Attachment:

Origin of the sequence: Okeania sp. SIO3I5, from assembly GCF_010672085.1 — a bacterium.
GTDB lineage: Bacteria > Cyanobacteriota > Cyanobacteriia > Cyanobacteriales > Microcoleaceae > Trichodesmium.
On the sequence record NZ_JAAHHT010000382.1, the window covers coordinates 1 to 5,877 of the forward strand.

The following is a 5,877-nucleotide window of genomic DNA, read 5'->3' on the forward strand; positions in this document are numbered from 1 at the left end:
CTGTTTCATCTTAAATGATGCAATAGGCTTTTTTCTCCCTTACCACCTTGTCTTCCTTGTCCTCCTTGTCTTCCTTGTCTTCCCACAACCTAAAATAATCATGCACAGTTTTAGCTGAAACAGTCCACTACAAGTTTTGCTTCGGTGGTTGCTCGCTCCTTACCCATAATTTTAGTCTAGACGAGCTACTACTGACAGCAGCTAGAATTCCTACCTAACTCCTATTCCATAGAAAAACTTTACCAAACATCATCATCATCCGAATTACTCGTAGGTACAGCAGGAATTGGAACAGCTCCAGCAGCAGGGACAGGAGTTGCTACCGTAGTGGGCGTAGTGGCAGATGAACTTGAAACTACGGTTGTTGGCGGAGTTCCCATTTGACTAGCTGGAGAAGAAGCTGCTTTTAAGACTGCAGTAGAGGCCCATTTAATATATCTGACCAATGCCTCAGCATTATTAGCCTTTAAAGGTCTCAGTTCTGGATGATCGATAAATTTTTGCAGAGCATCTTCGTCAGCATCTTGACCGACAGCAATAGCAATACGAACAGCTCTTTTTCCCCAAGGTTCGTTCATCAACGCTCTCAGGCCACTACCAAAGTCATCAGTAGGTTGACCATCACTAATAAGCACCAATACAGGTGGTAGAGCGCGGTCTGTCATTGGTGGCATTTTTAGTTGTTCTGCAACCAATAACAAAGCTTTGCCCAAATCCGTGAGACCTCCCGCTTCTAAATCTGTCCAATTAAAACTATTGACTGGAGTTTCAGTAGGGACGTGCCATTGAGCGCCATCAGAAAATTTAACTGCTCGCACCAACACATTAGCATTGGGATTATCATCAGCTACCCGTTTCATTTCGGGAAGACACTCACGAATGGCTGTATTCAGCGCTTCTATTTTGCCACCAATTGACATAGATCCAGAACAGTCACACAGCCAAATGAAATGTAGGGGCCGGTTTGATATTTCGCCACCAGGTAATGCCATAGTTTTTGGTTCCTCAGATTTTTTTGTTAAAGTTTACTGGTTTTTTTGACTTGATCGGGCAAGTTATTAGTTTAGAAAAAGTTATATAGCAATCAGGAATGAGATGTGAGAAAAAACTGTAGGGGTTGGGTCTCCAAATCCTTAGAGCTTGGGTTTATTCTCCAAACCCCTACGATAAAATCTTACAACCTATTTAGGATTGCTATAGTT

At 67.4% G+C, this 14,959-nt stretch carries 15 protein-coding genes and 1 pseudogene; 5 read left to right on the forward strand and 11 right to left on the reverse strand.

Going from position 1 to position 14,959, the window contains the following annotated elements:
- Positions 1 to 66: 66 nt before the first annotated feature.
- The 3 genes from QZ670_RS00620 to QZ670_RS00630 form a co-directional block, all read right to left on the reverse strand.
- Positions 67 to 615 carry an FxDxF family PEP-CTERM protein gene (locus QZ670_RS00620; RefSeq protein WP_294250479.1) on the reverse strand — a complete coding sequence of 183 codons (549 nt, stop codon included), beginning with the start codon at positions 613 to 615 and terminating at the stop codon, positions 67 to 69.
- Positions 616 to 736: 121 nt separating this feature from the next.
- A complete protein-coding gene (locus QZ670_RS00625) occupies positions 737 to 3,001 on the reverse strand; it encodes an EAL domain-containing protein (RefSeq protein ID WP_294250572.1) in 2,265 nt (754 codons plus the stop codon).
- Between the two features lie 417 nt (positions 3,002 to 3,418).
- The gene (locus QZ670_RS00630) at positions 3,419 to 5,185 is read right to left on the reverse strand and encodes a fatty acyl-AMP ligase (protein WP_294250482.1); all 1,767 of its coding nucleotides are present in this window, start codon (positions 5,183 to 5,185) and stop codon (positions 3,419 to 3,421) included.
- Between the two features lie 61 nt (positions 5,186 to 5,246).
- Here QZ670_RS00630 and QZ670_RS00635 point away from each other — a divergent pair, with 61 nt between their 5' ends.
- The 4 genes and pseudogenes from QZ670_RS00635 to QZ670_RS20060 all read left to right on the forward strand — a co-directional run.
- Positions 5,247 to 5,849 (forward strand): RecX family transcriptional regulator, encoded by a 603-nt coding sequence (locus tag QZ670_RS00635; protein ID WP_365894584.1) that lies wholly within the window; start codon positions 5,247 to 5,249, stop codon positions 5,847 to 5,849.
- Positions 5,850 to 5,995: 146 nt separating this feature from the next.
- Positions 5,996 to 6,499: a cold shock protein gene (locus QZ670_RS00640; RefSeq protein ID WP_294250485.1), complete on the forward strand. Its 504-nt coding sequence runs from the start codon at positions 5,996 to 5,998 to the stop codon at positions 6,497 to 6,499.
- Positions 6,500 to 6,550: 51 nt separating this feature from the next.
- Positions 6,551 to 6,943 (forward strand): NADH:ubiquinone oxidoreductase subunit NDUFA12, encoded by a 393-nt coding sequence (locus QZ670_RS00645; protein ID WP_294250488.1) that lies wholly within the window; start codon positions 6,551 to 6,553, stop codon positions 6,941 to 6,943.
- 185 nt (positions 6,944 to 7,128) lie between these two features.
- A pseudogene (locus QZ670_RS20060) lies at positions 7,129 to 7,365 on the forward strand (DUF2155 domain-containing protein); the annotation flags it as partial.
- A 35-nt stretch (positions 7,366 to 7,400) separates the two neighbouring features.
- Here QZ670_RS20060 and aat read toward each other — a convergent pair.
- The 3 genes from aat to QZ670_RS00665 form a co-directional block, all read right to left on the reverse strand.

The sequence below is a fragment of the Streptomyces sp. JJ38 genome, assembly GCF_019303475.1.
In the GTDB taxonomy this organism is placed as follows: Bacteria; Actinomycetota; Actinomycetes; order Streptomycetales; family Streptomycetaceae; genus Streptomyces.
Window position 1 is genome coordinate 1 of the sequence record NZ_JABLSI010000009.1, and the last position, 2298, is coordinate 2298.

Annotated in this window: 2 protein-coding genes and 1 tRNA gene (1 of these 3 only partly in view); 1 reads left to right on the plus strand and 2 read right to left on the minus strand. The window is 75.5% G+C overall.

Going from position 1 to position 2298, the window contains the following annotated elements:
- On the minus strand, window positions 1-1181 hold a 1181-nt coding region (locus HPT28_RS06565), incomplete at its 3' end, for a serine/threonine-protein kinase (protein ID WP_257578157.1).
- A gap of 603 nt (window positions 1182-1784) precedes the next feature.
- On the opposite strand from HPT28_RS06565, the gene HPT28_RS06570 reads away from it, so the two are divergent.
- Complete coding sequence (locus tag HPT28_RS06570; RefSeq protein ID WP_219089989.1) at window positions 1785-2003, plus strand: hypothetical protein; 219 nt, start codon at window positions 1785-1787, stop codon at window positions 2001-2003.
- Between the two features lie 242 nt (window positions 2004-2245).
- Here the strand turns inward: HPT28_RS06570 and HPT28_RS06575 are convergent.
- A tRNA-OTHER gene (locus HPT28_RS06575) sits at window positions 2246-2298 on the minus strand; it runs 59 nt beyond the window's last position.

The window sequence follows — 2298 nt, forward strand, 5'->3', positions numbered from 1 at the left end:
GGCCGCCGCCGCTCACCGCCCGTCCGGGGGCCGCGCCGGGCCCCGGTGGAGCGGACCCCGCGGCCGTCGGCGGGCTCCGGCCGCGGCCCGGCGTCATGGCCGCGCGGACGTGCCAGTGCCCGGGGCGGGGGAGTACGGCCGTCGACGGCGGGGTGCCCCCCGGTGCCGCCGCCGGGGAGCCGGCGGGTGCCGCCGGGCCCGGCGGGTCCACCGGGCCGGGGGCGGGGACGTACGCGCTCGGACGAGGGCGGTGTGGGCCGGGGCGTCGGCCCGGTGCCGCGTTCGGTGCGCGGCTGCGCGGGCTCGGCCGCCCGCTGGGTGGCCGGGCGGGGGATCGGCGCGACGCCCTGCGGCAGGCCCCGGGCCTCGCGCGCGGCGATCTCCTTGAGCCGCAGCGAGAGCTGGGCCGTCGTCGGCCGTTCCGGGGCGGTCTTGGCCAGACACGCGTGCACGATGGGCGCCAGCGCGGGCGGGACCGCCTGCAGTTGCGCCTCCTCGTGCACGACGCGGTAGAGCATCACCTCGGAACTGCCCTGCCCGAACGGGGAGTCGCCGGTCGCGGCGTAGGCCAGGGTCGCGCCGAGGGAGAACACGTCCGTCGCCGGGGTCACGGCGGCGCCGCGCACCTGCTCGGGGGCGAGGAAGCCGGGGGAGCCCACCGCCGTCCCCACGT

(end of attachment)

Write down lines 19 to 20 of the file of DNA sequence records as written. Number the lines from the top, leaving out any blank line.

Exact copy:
- Positions 5,850 to 5,995: 146 nt separating this feature from the next.
- Positions 5,996 to 6,499: a cold shock protein gene (locus QZ670_RS00640; RefSeq protein ID WP_294250485.1), complete on the forward strand. Its 504-nt coding sequence runs from the start codon at positions 5,996 to 5,998 to the stop codon at positions 6,497 to 6,499.